Vol 15, No 2 (2009)

Critical Indigenous Theory

The September 2009 issue of Cultural Studies Review, co-edited by Aileen Moreton-Robinson, grew out of the Indigenous Studies Research Network, which is located at the Queensland University of Technology in Brisbane, Australia. All the contributors to the Critical Indigenous Theory section of the issue are members of the network and the issue showcases critical theory developed from their respective standpoints and epistemologies. These scholars are politically and intellectually engaged in demonstrating how critical Indigenous studies as a mode of analysis can offer accounts of the contemporary world that centre Indigenous ways of knowing and theorising. The writing is challenging and innovative, engaging theory to questions that concern the writers and their communities. These new conceptual models have grown productively out of the postcolonising world the contributors inhabit. In nation states such as the United States, Canada, Australia and New Zealand, these writers show, colonisation has not ceased to exist—it has only changed in form from that which their ancestors encountered.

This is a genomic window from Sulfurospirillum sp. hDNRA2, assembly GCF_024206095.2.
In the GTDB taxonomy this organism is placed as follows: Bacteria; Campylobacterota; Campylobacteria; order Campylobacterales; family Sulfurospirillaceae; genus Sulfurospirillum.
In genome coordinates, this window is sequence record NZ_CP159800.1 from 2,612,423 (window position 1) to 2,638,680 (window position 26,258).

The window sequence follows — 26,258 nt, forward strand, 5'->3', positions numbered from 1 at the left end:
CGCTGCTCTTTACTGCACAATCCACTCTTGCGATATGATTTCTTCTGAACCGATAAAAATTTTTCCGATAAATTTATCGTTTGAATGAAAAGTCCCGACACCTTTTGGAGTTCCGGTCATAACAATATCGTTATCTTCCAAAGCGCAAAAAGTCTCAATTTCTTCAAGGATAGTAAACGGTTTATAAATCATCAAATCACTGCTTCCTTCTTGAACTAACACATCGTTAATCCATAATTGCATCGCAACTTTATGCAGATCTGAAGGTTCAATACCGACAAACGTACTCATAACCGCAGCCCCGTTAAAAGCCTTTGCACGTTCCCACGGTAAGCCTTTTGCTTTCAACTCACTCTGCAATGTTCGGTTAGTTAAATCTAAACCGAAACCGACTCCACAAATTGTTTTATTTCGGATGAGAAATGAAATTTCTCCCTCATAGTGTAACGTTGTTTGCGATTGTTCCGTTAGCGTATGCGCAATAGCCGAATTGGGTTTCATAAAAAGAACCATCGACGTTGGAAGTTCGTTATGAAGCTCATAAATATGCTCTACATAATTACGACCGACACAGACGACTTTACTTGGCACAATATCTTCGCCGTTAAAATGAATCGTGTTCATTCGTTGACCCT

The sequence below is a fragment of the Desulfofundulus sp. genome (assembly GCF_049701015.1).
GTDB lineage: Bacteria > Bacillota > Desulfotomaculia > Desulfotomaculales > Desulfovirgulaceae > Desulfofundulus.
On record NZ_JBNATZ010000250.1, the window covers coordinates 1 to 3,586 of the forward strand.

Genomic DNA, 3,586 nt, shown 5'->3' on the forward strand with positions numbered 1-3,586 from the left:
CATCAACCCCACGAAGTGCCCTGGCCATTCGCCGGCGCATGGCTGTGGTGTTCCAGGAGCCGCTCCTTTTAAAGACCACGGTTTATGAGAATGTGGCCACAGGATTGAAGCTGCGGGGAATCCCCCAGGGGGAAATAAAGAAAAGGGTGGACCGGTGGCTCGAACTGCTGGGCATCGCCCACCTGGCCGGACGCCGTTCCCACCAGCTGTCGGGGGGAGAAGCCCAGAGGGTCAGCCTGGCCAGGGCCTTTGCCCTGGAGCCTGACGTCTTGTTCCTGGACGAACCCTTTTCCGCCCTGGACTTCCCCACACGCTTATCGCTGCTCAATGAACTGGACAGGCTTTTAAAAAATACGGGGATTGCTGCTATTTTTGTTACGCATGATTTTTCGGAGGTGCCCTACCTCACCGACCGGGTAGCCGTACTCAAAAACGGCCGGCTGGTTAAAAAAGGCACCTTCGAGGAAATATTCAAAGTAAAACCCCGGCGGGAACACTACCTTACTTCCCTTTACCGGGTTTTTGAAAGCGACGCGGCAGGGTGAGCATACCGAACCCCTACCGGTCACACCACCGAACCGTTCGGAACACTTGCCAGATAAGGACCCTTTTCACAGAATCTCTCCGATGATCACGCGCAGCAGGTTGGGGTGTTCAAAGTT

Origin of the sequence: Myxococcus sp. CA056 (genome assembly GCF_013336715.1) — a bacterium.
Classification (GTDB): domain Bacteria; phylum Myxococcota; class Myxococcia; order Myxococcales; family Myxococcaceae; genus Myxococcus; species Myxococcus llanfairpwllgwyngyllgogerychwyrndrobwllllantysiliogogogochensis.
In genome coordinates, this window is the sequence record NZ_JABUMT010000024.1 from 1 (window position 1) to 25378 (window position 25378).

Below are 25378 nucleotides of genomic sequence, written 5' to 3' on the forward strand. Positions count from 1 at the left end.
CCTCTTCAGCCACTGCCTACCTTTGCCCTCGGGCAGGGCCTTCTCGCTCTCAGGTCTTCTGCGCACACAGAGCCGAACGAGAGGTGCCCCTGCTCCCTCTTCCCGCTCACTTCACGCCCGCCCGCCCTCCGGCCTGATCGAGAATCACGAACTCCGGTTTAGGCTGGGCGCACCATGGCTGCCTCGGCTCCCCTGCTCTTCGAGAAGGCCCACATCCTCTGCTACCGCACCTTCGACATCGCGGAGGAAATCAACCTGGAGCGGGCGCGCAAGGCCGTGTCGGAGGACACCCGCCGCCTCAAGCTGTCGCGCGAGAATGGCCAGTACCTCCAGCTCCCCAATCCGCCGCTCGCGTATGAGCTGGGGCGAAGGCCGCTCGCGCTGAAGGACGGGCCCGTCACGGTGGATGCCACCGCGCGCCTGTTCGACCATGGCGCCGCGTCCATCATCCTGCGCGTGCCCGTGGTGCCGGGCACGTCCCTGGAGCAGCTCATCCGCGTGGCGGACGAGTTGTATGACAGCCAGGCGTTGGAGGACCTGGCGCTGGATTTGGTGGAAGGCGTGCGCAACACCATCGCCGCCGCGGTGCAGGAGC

The issue also includes some general essays and book reviews.

Table of Contents

Editorial PDF
John Frow, Katrina Schlunke 7–8

Critical Indigenous Theory

Introduction: Critical Indigenous Theory PDF
Aileen Moreton-Robinson 11–12
‘In the City of Blinding Lights’: Indigeneity, Cultural Studies and the Errants of Colonial Nostalgia PDF
Jodi A. Byrd 13–28
There is Nothing that Identifies me to that Place’: Indigenous Women’s Perceptions of Health Spaces and Places PDF
Bronwyn Fredericks 29–44
In the Northern Territory Intervention, What is Saved or Rescued and at What Cost? PDF
Irene Watson 45–60
Imagining the Good Indigenous Citizen: Race War and the Pathology of Patriarchal White Sovereignty PDF
Aileen Moreton-Robinson 61–79
Critical Indigenous Studies: From Difference to Density PDF
Chris Andersen 80–100
Indigenous Existentialism and the Body PDF
Brendan Hokowhitu 101–18
Native American Scholarship and the Transnational Turn PDF
Robert Warrior 119–30


Seeing Things: Image and Affect PDF
Maria Angel 133–46
Wog Zombie: The De- and Re-Humanisation of Migrants, from Mad Dogs to Cyborgs PDF
Nikos Papastergiadis 147–78


The Far-Away Within Us: Philosophies of Love and Death PDF
Joan Kirkby 181–7
Minor-Politics and Territorialisation PDF
Jason Tuckwell 188–93
Ruptured Reconciliation PDF
Julie Marcus 194–8
Opening the Dialogue for Indigenous Knowledges Developments in Australia PDF
Vicki Grieves 199–203
Un-containable Affects: Disability and the Edge of Aesthetics PDF
Anna Hickey-Moody 204–8
How to Disassemble a Christian-capitalist Machine … PDF
Holly Randell-Moon 209–13